ROANOKE, Va. – This story is part of a series called “Solutionaries,” where we set out to explore innovative ways people are working to fight problems we’re all facing. Inflation, affordable housing, the climate crisis, and much more. You can find hours of stories here.
Our Solutionaries team is finding unique ways people are dealing with trash from cleaning caves that have been used as dumpsters, to taking plastic bags and repurposing them.
‘Recycling Right’ can save taxpayer money and the environment.
“You could be a proud member of this here bucket and it says ‘thank you’ every day. Thanks for keeping Salem clean,” said Mary Dolan, holding up an orange bucket. “My husband calls me a trashy lady.”
The former middle school teacher spends a couple of hours every week picking up trash as a volunteer in Salem.
“I’m a COVID long hauler. My health has been damaged, hopefully not permanently. I had it about a year and a half ago and I’m not confident going back into a classroom right now,” said Dolan.
The recycling she picks up is emptied and goes to the RDS plant in Roanoke, where it’s sorted and processed.
“All localities have to meet a 25% minimum recycling. So you take all your garbage that you haul to the landfill, you divide that by 25% and your locality has to recycle a minimum of 25%,” said Mike Tyler, Salem Director of Streets and General Maintenance.
That’s Virginia law. Salem’s recycling goes way above that minimum.
For the past five years, Salem has been between 32 and almost 40%t for recycling. For all of Virginia in 2020, the recycling rate came to 45%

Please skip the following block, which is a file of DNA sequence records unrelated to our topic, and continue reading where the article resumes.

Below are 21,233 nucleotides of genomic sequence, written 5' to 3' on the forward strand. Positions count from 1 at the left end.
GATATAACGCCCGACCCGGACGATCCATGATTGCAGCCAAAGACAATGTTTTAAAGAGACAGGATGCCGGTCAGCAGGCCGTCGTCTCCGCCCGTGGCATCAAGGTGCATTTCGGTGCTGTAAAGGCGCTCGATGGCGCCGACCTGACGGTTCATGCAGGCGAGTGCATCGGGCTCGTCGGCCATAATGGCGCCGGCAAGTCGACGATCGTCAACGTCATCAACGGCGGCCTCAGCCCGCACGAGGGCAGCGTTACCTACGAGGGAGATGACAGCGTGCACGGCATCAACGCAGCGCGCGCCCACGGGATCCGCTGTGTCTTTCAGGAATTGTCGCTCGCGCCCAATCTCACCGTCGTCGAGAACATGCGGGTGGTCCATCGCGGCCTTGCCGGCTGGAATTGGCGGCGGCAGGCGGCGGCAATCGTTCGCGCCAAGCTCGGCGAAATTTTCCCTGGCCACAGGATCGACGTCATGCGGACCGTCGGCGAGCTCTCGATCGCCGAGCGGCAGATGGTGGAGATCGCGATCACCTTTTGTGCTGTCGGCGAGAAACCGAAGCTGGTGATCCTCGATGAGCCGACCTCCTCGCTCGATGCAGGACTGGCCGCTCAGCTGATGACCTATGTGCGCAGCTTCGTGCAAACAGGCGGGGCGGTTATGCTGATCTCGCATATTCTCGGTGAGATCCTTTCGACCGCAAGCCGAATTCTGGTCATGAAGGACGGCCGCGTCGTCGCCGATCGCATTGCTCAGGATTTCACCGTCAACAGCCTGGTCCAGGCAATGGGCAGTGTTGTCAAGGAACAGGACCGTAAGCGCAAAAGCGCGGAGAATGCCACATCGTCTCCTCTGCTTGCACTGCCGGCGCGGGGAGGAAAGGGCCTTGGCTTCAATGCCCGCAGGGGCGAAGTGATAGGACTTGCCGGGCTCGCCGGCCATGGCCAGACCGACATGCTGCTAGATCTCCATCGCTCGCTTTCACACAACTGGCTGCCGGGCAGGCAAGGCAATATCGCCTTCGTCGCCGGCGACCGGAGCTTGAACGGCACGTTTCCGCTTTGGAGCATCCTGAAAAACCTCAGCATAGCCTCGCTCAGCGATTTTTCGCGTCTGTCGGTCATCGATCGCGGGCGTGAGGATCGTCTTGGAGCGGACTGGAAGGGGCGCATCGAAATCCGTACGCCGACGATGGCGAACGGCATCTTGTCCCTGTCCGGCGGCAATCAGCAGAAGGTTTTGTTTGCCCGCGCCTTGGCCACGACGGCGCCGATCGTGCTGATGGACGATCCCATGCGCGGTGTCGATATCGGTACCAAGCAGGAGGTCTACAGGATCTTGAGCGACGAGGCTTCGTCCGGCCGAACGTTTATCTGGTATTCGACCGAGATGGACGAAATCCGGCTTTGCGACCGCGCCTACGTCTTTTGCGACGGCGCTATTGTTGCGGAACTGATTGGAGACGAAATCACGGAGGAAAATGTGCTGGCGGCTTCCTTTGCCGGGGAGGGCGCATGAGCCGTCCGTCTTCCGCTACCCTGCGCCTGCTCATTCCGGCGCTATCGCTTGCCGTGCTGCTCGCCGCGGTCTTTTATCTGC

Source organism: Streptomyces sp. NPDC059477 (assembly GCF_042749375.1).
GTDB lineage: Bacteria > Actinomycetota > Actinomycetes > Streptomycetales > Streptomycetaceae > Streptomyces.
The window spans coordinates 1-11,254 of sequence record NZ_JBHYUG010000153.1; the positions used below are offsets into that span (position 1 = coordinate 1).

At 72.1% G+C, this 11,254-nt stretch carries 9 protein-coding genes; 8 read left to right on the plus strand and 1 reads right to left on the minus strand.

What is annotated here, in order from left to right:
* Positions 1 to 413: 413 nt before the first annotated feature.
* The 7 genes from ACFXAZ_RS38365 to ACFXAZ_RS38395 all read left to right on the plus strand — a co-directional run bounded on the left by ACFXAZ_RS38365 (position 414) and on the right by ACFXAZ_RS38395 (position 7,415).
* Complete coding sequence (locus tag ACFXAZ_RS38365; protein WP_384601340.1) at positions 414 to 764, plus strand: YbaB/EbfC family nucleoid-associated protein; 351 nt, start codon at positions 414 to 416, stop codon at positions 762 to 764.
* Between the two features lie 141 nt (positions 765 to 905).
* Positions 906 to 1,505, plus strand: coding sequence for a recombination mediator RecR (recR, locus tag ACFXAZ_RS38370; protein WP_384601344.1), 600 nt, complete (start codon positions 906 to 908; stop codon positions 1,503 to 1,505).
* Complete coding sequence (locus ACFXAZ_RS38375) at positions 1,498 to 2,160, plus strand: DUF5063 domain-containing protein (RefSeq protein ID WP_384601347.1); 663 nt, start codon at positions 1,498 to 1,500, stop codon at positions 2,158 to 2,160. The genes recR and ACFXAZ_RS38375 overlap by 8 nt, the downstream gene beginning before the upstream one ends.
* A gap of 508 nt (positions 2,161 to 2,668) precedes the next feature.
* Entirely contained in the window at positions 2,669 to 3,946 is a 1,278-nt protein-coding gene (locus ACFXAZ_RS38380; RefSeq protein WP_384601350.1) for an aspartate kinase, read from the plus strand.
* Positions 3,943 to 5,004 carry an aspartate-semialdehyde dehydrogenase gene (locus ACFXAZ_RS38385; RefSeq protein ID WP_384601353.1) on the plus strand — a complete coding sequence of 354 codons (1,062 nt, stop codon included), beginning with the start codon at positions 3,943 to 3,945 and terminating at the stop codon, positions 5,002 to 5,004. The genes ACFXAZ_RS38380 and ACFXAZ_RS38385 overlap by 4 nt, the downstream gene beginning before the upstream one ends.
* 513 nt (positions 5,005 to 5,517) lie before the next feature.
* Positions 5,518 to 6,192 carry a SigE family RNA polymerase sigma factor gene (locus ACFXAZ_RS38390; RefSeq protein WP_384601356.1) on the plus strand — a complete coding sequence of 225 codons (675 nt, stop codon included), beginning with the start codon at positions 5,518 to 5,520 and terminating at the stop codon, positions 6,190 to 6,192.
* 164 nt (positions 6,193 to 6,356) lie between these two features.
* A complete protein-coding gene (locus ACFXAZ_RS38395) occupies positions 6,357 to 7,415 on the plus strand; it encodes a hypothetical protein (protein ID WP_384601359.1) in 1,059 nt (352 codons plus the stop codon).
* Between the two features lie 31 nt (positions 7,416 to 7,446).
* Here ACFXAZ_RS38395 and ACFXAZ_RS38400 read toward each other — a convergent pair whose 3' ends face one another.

Tyler says recycling the right things is important.
“Everybody thinks it’s plastic and it’s got a recycling label on it so I can recycle it. And the issue is, is in this region, there’s not a market for from three on up. So we recycle ones and twos and everything other than that needs to go into the trash,” said Tyler. “If we can clean the materials up and get them back into the manufacturing of some products, it’s a win-win.”
The more recycling we can do, the less we put in the landfill.
“Landfill construction is very expensive,” said Dan Miles, Roanoke Valley Resource Authority CEO.
Miles says the 11 acres at Smith Gap Landfill cost $8.5 million to build and that doesn’t include operating expenses. Keeping things out of the landfill means it will last longer.
“I think it’s important for people to understand that they’re also part of the solution to the problem. That they are participants in generating the amount of garbage that comes and fills up the space. And it’s a finite amount of space,” said Miles.
“I think you should care about the community that you live in. It makes it for a better place,” said Dolan.
If your city or county doesn’t recycle certain items through its recycling program, you may be able to find other resources or organizations to recycle them.
Sustainable Roanoke holds recycling events and lists where you can take things like coffee pods, straws and more.
This story is part of a new program at WSLS 10, Solutionaries. Solutions offer hope and that’s the belief of Solutionaries, a show from our parent company, Graham Media Group, focusing on those who are taking on some of our biggest challenges. Each episode focuses on effective responses to problems and offers viewers ways they can join the effort for positive change.
We tackle one topic at a time, highlighting problems many of us are dealing with and the solutions that are out there. The solution could be in our backyard, or something else that’s working across the country.